- Pace is important. If two people want to run together, they have to run at the pace of the slower runner. For example, Jim wants their 2-year-old to start daycare and Sally does not. She wants to stay home with the child for at least one more year before starting daycare and going back to work. They stop arguing about who is right, share information, histories, values etc., but it comes down to Sally just not being ready leave the baby and return to work. They hold off on daycare. Jim has to accept that if they are going to remain together; he has to operate at Sally’s pace. Incidentally, this disagreement could be one where the parents are separated. The same Maxim applies.
Summary: The Skill here involves what to do next when both people continue to believe that they are “right.” If we assume that there is only one “right,” arguments escalate and become increasingly destructive. If we assume that there can be more than one “right,” the disagreement can change directions and generate a resolution, but it means accepting that people live in different worlds, that we can learn from each other and understand differing opinions (without thinking our opinion is superior), and if a decision must be made, that we can find one that works for both people.
Next we ask and answer the most important question: what can one person do when the other person is not cooperative? The most important part of the answer to that question is having the right mindset. Ultimately, a person only has complete control of him or herself. A person has no control over the other person, whether or not he or she is willing to cooperate. If I ask my son not to yell, the only “control” I have is if he agrees not to yell. I can influence him with incentives and negative consequences, but I cannot control him. Therefore, because we can only control ourselves, if we are dealing with someone who does not cooperate, we can only decide what we will do, no matter what the other person does.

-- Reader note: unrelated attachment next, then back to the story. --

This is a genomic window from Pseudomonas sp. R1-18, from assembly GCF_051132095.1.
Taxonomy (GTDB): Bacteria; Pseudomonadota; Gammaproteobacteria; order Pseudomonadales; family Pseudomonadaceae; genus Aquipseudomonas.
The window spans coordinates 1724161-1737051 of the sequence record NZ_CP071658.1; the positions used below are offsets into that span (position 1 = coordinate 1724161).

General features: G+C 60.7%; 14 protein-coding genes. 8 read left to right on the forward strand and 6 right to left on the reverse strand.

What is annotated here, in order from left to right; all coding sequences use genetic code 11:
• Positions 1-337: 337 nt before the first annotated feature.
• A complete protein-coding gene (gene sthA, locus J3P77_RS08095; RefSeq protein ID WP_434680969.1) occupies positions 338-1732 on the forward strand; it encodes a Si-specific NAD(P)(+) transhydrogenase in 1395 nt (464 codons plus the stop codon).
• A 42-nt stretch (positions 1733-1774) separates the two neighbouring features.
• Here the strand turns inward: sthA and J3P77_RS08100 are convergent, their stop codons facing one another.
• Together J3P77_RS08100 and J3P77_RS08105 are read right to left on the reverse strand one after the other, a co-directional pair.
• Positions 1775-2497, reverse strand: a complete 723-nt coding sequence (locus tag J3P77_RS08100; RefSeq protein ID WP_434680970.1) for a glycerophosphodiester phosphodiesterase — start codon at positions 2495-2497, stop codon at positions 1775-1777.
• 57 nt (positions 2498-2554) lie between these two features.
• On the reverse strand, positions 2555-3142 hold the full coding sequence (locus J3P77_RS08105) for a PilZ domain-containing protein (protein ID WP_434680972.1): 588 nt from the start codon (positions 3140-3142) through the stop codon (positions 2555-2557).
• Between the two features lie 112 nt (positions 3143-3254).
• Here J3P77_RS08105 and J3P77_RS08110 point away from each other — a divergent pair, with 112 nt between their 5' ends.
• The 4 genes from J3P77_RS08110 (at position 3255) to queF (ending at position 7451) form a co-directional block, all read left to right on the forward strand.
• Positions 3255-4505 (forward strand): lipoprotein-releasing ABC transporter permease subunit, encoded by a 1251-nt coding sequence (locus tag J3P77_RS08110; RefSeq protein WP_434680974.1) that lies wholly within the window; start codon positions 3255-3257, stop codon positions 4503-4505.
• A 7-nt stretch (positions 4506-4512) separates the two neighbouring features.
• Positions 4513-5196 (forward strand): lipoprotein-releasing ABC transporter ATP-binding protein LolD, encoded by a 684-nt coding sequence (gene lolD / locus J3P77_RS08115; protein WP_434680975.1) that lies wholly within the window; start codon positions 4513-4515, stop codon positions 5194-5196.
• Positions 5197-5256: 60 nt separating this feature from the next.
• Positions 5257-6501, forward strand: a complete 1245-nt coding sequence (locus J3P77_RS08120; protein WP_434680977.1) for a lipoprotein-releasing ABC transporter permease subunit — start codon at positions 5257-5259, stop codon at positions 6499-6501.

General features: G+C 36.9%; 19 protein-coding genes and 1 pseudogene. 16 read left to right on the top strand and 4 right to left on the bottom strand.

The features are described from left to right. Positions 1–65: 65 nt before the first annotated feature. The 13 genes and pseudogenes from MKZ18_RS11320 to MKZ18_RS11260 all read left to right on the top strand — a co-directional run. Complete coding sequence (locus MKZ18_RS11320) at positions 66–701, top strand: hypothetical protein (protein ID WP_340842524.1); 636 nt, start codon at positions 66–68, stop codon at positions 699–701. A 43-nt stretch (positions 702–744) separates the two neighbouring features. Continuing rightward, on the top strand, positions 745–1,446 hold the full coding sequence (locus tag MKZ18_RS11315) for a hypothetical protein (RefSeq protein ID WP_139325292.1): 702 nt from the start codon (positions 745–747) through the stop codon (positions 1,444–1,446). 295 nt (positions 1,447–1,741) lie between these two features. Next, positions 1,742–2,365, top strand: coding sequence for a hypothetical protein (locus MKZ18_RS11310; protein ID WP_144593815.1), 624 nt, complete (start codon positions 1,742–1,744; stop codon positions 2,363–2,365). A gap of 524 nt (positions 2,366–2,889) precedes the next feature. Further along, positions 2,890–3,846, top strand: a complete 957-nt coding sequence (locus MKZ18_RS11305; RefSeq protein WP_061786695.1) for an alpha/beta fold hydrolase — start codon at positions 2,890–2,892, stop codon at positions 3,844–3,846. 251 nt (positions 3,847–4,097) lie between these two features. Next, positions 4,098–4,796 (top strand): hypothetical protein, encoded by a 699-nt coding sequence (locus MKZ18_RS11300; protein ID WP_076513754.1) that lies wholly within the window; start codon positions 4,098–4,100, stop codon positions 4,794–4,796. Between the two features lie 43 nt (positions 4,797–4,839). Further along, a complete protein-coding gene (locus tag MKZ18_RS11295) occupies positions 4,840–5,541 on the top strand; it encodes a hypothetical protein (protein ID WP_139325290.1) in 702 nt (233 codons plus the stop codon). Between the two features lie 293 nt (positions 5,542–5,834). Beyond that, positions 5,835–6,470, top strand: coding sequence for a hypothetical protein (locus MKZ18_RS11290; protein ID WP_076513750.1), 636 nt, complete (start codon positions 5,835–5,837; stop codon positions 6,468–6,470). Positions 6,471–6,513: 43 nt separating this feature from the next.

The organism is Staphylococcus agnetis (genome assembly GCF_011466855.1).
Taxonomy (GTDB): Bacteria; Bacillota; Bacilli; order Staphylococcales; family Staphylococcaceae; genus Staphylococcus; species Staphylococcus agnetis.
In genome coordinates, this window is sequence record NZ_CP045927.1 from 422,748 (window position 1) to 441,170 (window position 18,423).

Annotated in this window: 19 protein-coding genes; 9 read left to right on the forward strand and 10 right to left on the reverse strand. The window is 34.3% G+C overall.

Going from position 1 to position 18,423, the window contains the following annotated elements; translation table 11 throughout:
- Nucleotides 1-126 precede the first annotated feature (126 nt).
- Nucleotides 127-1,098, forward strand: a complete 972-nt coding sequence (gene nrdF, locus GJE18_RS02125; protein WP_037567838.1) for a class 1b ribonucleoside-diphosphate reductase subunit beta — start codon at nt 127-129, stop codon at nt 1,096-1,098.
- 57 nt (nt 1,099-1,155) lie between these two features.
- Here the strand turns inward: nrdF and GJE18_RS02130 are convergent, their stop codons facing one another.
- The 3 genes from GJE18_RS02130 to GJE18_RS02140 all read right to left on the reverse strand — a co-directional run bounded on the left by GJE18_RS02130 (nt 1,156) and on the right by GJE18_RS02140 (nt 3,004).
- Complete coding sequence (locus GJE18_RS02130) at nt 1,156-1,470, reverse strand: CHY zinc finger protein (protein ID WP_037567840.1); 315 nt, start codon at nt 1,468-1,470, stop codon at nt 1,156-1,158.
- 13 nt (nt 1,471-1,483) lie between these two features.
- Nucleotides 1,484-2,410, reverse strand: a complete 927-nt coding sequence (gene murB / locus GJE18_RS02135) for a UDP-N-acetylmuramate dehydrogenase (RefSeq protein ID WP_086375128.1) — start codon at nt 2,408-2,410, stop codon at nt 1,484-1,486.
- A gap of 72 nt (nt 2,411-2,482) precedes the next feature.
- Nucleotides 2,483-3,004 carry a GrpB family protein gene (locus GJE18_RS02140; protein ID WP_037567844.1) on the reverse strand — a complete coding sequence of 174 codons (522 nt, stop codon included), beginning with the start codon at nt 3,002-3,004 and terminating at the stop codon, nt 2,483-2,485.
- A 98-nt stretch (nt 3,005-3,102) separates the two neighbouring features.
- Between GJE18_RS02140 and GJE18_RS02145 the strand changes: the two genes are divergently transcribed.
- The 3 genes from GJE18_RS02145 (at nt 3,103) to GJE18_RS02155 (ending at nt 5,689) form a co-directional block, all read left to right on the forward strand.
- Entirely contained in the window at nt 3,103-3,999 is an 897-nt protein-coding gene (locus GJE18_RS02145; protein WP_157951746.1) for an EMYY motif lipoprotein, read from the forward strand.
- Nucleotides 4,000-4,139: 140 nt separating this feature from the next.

With regard to the skill of resolving situations in which both people think they are “right,” we only have control over how we act toward the other person: what we ask and what we say to the other person. For example, assume that your ex wants to sign your son up for football and you object, because of the potential of serious injuries. Your ex poo-poos your concern and still wants to sign him up for football. You could escalate this into a power struggle and even take it to court, but that assumes that one person is right and the other person is wrong. What can you do if you assume that your ex is right and that you are right? You know that your goal is safety, but what are your ex’s goals? You can ask. You can say something like, “This sounds really important to you- important enough to accept some risk. Can you explain what you want to accomplish for our son?”
Assume that your ex says that he played football and his dad was his coach and that was a very special connection. He also wants his son to “toughen up” and not be afraid of some physical contact. He adds that he learned how important it was to learn teamwork and thinks that would be good for their son. You probably share those goals but simply are less willing to accept the risk of serious injury. Now you can propose other activities that accomplish the same thing that you both want, but with less risk. Your willingness to give your ex what is important to him, because you share his goals but in a different activity, is the very best that you can do. He might or might not cooperate, but then you can get into a power-struggle. At least you took the high road at first. Ironically, because you made the effort to meet his goals, you have a better chance of winning a power struggle.
Being “Wrong” is not The Opposite of Being “Right.” The Skill here is really is one mindset (that there are two “rights”) and a little technique (asking questions about what the other person is trying to accomplish and coming up with ways to accomplish what both parties think is important).